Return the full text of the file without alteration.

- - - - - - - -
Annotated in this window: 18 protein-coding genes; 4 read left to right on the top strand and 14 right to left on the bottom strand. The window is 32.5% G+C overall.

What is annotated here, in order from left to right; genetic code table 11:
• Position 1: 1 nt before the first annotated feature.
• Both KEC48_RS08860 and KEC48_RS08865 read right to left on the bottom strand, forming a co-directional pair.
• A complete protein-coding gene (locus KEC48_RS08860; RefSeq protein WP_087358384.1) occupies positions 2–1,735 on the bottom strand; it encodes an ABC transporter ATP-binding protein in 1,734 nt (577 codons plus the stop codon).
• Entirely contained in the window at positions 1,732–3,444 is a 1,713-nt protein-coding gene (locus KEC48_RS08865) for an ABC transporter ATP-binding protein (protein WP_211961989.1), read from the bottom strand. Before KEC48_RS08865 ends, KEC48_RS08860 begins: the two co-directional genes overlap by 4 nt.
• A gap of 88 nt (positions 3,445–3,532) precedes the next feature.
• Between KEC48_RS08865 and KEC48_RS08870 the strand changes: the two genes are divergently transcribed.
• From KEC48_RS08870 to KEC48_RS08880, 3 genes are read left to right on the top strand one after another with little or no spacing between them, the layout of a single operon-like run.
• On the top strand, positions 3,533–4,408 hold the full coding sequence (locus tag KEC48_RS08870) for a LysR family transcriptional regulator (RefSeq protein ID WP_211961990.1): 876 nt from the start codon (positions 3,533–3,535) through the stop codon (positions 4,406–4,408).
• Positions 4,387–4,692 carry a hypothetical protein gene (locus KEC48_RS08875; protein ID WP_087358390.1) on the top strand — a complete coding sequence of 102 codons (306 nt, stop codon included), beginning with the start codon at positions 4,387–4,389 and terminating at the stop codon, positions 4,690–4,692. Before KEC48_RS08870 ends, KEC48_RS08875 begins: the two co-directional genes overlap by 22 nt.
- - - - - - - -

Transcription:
Annotated in this window: 18 protein-coding genes; 4 read left to right on the top strand and 14 right to left on the bottom strand. The window is 32.5% G+C overall.

What is annotated here, in order from left to right; genetic code table 11:
• Position 1: 1 nt before the first annotated feature.
• Both KEC48_RS08860 and KEC48_RS08865 read right to left on the bottom strand, forming a co-directional pair.
• A complete protein-coding gene (locus KEC48_RS08860; RefSeq protein WP_087358384.1) occupies positions 2–1,735 on the bottom strand; it encodes an ABC transporter ATP-binding protein in 1,734 nt (577 codons plus the stop codon).
• Entirely contained in the window at positions 1,732–3,444 is a 1,713-nt protein-coding gene (locus KEC48_RS08865) for an ABC transporter ATP-binding protein (protein WP_211961989.1), read from the bottom strand. Before KEC48_RS08865 ends, KEC48_RS08860 begins: the two co-directional genes overlap by 4 nt.
• A gap of 88 nt (positions 3,445–3,532) precedes the next feature.
• Between KEC48_RS08865 and KEC48_RS08870 the strand changes: the two genes are divergently transcribed.
• From KEC48_RS08870 to KEC48_RS08880, 3 genes are read left to right on the top strand one after another with little or no spacing between them, the layout of a single operon-like run.
• On the top strand, positions 3,533–4,408 hold the full coding sequence (locus tag KEC48_RS08870) for a LysR family transcriptional regulator (RefSeq protein ID WP_211961990.1): 876 nt from the start codon (positions 3,533–3,535) through the stop codon (positions 4,406–4,408).
• Positions 4,387–4,692 carry a hypothetical protein gene (locus KEC48_RS08875; protein ID WP_087358390.1) on the top strand — a complete coding sequence of 102 codons (306 nt, stop codon included), beginning with the start codon at positions 4,387–4,389 and terminating at the stop codon, positions 4,690–4,692. Before KEC48_RS08870 ends, KEC48_RS08875 begins: the two co-directional genes overlap by 22 nt.